The Anger Contagion

Did you know that anger is actually contagious? I didn’t. Sure, like most people I’ve been told at some dour point or another in my life “Emotions rub off on other people, so try to be positive!” but I was always smugly under the impression that that was just something people say because it sounds good… Kind of like the 5 second rule.

As it turns out, there is a whole science about the infectiousness of emotions.

As someone who doesn’t get angry often or easily, I was always oblivious to just how powerful of an emotion anger actually is. My most recent brush with anger came from a conversation I had with a friend that started civil, but left me troubled. I had approached them about a problem I had with them, and they seemed to take it as that I was just trying to pass off blame on them because they believed that “[people] just find it easy to place the blame on me because of my situation.” From there the conversation had rapidly devolved from civil talk, to accusations being tossed back and forth, to a “You said this! / I didn’t say that!!/You said that!!!” and spiraled far off course from there. I found myself within that verbal train-wreck all but shouting my points across, as was my friend.
I should note that, even before we started speaking my friend had informed me that he had a bad day, and that he was already frustrated about other things. That wasn’t something I really had in mind in the heat of the moment, so I ended up leaving the conversation angrier than I had been in a long time.

And I’d be lying if I said a part of it didn’t feel good.

Maybe “good” isn’t the appropriate word. My travel home, wrapped up in my anger and more than ready to lash out –physically or verbally- at anyone who crossed me felt … Liberating. It felt liberating to not care or worry about what anyone else thought. It felt liberating to not have to worry about etiquette or being polite and walk in a way that people had to move out of MY path, and not the other way around. And woe to anyone who spoke to me the wrong way! I had enough negativity to turn into verbal ammunition to cut down anyone who spoke to me the wrong way, and a sadistic part of me had actually hoped for another confrontation to vent out all this energy.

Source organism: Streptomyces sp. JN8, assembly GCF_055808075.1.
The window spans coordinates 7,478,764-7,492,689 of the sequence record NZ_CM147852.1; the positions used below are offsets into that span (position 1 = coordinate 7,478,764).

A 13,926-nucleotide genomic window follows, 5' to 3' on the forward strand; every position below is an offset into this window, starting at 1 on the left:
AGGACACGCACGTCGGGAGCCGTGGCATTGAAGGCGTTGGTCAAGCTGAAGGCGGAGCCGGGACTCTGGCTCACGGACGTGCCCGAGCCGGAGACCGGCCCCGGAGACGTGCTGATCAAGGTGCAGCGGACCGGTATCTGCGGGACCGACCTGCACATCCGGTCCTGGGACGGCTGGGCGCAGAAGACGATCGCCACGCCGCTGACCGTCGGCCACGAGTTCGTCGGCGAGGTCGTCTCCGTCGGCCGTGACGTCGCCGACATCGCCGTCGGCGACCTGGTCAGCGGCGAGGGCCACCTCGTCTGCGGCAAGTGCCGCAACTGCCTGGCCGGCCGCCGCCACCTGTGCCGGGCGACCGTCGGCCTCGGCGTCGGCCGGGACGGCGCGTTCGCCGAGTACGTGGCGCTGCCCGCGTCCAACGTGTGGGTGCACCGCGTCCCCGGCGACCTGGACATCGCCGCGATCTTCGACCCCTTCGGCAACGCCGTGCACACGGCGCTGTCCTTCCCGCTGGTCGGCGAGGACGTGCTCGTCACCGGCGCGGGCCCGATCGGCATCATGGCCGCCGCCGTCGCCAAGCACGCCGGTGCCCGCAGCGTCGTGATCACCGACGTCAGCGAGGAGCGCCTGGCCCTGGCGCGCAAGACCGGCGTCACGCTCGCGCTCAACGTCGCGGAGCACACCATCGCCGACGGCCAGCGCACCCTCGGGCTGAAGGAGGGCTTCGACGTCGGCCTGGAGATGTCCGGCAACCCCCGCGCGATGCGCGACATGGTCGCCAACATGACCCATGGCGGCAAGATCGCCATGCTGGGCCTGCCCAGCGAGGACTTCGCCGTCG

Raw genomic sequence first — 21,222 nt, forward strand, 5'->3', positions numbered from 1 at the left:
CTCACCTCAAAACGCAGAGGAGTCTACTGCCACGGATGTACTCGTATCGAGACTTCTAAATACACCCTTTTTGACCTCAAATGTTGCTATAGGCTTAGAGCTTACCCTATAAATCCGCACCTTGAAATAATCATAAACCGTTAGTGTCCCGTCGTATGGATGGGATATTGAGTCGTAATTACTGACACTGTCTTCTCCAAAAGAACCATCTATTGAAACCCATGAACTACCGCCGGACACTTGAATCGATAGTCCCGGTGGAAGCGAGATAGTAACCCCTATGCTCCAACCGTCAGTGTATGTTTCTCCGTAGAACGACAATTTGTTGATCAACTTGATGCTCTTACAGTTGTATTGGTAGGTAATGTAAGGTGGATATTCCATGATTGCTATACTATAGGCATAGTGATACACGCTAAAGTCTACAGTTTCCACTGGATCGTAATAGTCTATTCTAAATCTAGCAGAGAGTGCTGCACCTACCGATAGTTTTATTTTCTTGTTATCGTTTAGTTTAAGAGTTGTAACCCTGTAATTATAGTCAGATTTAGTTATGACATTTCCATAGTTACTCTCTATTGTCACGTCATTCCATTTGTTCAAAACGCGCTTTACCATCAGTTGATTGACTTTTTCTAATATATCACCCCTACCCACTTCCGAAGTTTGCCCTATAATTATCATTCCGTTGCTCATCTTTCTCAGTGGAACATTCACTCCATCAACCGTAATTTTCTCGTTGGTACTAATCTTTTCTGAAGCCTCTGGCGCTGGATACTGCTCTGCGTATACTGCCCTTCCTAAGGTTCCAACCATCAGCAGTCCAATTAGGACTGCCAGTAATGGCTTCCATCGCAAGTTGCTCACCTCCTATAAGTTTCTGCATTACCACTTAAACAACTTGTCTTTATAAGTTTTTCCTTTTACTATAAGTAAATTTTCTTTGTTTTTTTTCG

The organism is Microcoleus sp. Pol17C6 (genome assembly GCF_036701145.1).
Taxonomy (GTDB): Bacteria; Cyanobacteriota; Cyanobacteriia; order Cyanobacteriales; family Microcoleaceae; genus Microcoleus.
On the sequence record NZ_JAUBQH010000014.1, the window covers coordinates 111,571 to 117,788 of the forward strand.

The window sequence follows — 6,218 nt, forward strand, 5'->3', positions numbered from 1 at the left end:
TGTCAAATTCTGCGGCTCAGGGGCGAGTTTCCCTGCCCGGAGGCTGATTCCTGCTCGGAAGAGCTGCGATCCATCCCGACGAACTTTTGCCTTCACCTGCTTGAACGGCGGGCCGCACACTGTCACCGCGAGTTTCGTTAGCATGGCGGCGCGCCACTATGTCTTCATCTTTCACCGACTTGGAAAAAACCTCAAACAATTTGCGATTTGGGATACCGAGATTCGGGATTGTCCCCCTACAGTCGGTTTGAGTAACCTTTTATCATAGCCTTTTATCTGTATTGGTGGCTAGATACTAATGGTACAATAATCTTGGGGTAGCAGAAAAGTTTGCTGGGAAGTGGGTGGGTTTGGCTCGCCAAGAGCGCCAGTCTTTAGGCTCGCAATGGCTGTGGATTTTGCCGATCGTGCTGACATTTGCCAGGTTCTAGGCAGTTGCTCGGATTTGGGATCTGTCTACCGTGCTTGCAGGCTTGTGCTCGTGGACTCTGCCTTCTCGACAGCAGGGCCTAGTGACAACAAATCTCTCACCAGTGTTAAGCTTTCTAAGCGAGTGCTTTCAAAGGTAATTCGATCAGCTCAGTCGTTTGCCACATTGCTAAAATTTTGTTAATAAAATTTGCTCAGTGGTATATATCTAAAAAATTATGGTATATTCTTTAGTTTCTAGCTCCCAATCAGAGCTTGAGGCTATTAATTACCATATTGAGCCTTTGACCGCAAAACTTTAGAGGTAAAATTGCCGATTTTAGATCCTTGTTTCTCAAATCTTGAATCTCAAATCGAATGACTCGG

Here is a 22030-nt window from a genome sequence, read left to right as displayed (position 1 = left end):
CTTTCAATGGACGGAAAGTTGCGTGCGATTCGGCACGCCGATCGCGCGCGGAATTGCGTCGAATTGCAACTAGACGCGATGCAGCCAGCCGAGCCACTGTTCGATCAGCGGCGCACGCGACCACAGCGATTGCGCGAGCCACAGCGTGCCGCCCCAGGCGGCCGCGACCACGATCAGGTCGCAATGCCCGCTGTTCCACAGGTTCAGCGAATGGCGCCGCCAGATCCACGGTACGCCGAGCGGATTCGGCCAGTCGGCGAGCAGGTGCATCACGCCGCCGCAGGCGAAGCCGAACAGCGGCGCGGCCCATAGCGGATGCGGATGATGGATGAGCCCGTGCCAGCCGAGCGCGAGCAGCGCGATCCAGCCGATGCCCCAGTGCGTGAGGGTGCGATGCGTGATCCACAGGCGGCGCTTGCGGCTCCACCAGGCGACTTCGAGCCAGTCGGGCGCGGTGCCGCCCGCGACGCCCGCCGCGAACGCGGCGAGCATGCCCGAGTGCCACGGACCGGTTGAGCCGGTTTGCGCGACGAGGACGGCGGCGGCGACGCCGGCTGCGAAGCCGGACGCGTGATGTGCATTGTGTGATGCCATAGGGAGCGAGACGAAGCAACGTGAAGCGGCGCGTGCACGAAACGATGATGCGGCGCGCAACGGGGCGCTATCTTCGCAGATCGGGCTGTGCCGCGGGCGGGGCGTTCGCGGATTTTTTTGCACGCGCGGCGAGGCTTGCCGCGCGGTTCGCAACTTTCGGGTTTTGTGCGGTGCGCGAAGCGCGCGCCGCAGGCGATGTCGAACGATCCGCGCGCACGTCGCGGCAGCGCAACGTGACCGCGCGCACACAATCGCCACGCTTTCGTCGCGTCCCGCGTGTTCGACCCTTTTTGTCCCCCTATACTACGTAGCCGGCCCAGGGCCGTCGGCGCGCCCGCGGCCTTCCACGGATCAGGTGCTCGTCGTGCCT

But some small logical part of me, sitting back in my subconscious and soaking up this uncommon experience, couldn’t help but wonder… Why was I so mad?

Sure, the conversation had mutated into a fierce argument, but neither of us had become disrespectful or violent. There wasn’t any real substance to my anger except for the fact that I was mad at how the conversation had turned out, but my reaction felt way out of line with the situation. It was only hours later, as I reflected on my day, that I remembered that my friend had originally told me that his mood was already foul despite that he wasn’t really showing it.

Had I been… infected by his anger?

Questions like this are anathema to our ego. Surely we, each one of us being smart and rational human beings (because have you ever met anyone who DIDN’T think they were “not dumb”?) are strong enough of will to not get caught up by someone else’s emotions. And even if we DID emulate the anger of another, of course we’d have the presence of mind to realize this, right? Call it arrogance, but that’s what I thought. When people say emotions are contagious, they say it in a way that makes me doubt they actually believe themselves susceptible of picking up another’s emotion.

It turns out, reflecting emotions has less to do with intelligence, and more to do with empathy.

Scientists refer to this phenomena as “emotional contagion” and research has gone on for centuries into how and why people unconsciously and automatically mimic the emotional expressions of others, in many cases actually feel the same feelings simply by exposure to emotions in social interactions. Studies have shown that mimicking a frown, a smile, or other kinds of emotional expression trigger reactions in our brains that cause us to interpret those expressions as our own feelings.

So his anger was making me angry, my anger was making him angry, and we worked together as a team to piss eachother off (sounds like a normal day in politics). What’re friends for if not teamwork, eh? Emotions –like colors- work on a spectrum, and a part of us always wants people to be on our wavelength; when we’re feeling negative we gain a grim sense of satisfaction when we spread some of that pain we’re feeling to others we feel “deserve” it. When we’re feeling positive, we want those around us to feel as good as we do. This emotional ping-pong works for both positive and negative emotions. When someone smile’s back at your smile, odds are that they’re not just being fake and trying to pretend to be civil. We all have an underlying negativity lurking in us, but few people actually want to be miserable.

The emotions you see on people’s faces are usually a reflection of their inner thoughts. Those inner thoughts usually come from their reactions to the world around them. Most people who are rude, selfish and angry don’t want to live in a world where everyone is rude, selfish, and angry – but they can’t help but reflect how they feel… a feeling which was likely brought on by some (direct or indirect) interaction from another person! Don’t be one of those people who brood in their anger, and actively look for reasons to continue being mad simply because they’re just comfortable being angry.

Find joy and reflect it. Be the change you want to see in the world.

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